IMPACT

Family With 4 Siblings Who Have Muscular Dystrophy Needs Help Getting Safe, Accessible Home

Updated on July 27, 2015 at 11 a.m. EST. 

For the Herzfelds, just getting around the house has become impossible these days.

All four siblings in the New Jersey clan have a form of muscular dystrophy, a disease that causes progressive weakness. For three of them, the condition is so severe that they have essentially been confined to the home. But that's not even a safe option considering that the house isn't accessible. The fourth is able to walk somewhat, but falls constantly. 

“We endure hellish struggles just to get through each day,” Esther Herzfeld, their mother, wrote in a post for National Mobility Awareness Month. 

 

While there is no cure for muscular dystrophy, medications and therapy can help manage symptoms and slow the progression of the disease. 

To help bring a semblance of normalcy to the family, and to allow the siblings to pursue their academic and career aspirations, supporters have set up a Crowdrise campaign in the hopes of raising $250,000. 

The goal is to raise enough money to make the home accessible and to help cover the family’s debt. A benefactor recently donated a van that accommodates the family's needs, according to Crowdrise.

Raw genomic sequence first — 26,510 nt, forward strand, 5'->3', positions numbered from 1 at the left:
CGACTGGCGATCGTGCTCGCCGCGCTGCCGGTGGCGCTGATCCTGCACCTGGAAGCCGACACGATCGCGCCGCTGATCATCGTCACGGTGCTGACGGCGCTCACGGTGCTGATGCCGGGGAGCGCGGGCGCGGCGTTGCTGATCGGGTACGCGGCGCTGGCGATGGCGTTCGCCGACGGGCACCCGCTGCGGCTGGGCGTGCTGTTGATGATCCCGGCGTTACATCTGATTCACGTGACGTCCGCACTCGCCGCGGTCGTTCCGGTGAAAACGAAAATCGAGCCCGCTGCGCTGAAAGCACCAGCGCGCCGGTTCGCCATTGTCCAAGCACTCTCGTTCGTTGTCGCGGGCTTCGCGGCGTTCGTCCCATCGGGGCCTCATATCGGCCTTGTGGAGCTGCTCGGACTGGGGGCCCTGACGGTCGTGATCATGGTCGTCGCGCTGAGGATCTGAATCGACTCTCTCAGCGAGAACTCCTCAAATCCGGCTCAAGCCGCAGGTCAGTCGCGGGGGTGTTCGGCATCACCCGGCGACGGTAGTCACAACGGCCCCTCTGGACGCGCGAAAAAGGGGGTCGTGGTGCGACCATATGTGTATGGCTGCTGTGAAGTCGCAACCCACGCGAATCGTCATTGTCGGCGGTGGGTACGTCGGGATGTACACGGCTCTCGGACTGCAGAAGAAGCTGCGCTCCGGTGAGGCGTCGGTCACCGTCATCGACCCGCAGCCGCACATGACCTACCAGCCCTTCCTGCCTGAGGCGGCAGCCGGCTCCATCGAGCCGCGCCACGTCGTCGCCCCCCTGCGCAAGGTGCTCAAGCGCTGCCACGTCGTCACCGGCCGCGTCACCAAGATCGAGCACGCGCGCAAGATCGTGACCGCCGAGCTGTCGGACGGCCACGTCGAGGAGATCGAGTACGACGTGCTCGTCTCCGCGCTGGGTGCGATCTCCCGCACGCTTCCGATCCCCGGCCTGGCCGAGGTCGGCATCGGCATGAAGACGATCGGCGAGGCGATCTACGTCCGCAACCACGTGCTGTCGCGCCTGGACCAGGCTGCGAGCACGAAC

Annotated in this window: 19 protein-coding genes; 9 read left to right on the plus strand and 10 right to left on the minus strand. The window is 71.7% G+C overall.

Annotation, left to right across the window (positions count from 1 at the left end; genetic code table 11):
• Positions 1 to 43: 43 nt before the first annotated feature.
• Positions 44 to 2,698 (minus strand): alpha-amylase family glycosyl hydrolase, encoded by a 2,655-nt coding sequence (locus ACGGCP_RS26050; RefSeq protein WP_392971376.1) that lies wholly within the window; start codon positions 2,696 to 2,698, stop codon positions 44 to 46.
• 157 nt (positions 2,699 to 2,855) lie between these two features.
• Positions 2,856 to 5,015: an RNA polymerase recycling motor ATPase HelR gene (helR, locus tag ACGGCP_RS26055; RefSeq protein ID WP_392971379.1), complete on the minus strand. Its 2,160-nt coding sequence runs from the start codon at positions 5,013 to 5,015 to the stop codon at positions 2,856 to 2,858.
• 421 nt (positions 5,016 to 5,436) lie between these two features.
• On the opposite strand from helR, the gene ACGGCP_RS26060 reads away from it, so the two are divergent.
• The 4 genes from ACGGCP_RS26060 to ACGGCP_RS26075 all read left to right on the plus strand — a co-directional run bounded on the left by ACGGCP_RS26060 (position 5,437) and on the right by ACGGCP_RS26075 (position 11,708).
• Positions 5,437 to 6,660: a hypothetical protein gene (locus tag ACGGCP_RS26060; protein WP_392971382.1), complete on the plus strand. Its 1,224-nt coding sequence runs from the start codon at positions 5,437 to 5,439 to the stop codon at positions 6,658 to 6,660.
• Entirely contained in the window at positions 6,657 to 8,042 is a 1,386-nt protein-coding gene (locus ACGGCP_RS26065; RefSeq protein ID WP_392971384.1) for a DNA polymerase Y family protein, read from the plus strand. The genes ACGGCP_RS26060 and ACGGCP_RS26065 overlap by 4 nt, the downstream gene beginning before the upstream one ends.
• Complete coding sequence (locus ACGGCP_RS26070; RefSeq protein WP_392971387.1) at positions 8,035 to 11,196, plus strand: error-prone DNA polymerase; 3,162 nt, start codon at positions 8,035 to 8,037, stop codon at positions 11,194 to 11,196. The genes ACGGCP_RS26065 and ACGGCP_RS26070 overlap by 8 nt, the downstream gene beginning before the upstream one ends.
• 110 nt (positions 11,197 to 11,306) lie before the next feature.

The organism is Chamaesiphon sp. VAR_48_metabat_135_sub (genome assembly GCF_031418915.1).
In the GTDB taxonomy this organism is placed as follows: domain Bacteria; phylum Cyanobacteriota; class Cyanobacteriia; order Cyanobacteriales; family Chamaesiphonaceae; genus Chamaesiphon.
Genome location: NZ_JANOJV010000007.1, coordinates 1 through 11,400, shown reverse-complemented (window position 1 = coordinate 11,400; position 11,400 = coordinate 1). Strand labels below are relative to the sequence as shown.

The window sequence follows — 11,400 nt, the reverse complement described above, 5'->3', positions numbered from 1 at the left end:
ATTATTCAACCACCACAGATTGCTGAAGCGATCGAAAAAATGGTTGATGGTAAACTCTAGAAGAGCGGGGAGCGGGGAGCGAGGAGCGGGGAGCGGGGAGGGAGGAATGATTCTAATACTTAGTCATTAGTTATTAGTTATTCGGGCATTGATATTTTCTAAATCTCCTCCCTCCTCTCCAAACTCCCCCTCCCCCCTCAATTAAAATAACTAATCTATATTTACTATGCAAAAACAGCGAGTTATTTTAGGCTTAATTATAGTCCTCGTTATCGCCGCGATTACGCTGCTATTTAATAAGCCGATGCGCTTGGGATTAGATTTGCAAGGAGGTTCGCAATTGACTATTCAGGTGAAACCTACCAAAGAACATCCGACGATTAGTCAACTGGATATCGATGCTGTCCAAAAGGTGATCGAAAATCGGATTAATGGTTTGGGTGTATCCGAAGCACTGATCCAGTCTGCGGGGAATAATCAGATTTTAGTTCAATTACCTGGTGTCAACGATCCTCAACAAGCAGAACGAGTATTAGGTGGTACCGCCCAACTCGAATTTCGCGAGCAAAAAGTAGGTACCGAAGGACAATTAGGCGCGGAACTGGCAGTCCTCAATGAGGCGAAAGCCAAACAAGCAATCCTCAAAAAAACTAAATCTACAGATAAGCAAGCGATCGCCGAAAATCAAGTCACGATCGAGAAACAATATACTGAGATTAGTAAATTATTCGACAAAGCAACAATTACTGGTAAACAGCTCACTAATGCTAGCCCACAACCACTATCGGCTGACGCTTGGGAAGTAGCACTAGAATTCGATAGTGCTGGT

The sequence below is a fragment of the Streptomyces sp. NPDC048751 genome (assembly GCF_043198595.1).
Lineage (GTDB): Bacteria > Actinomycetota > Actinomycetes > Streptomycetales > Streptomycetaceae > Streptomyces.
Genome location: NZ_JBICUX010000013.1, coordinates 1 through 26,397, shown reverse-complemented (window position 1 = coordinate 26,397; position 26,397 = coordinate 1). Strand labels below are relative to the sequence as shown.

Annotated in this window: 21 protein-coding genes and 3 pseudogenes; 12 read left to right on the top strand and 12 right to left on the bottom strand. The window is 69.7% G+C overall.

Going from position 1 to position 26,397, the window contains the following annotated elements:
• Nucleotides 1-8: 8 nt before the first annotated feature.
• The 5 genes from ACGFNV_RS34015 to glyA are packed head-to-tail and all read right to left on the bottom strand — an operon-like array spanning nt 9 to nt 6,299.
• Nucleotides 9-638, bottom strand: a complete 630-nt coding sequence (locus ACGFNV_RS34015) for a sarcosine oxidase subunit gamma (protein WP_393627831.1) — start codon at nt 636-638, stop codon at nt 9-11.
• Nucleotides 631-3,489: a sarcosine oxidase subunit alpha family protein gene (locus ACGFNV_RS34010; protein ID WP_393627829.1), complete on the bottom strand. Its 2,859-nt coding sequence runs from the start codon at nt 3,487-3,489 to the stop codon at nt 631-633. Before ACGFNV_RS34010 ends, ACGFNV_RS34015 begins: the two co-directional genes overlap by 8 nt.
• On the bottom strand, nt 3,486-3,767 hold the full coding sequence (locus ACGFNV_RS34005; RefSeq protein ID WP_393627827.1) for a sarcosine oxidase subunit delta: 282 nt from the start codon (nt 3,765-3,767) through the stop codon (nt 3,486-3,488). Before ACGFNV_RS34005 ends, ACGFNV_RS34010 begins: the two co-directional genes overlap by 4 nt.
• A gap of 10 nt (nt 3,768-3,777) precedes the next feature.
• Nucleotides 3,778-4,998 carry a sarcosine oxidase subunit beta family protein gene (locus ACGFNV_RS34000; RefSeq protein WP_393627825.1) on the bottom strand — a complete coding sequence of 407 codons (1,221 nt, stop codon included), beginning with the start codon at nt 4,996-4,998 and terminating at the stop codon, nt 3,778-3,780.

At 5 feet 9 inches and 165 pounds, Tzvi, perhaps faces the most challenges since his parents can barely lift him in and out of the car. As a result, the recent high school graduate rarely gets to leave the house, and when he does, it’s a complicated process.

When the 18-year-old went to the movies in the winter on a particularly cold night, he had to ride home in a scooter while his mother drove alongside him as far as she could since he couldn’t get into the family’s car.

“I drove parallel to him as long as I could,” Tzvi’s mother wrote. “When I had to turn down the next street, I cried, knowing that my son was out in the frozen night, and would be for another 20 minutes, while I, his mother, going to the same place couldn’t take him.”

While the siblings face overwhelming struggles, they remain committed to their goals of using their experiences to help others.

Rivka, 23, recently completed her master’s degree in biblical studies and hopes to become a high school teacher. She’s volunteered at summer camps and youth group programs, which cater to kids with developmental disabilities. 

Though the commute was a major challenge for Tziporah, 22, who can barely walk, she recently finished college and hopes to become a social worker. She wants to “apply what she has learned from her own physical challenges to benefit others facing difficult life situations.”

Tzvi wants to pursue a career in law.

And, last summer, Racheli, 14, volunteered at a special education school, noting that “a life without giving back is not a life worth living.”

Learn more about the Herzfeld family and how you can donate to their fundraiser here. Or donate through the widget below:

 

UPDATE: This story has been updated to include new information about the family's fundraising campaign. 

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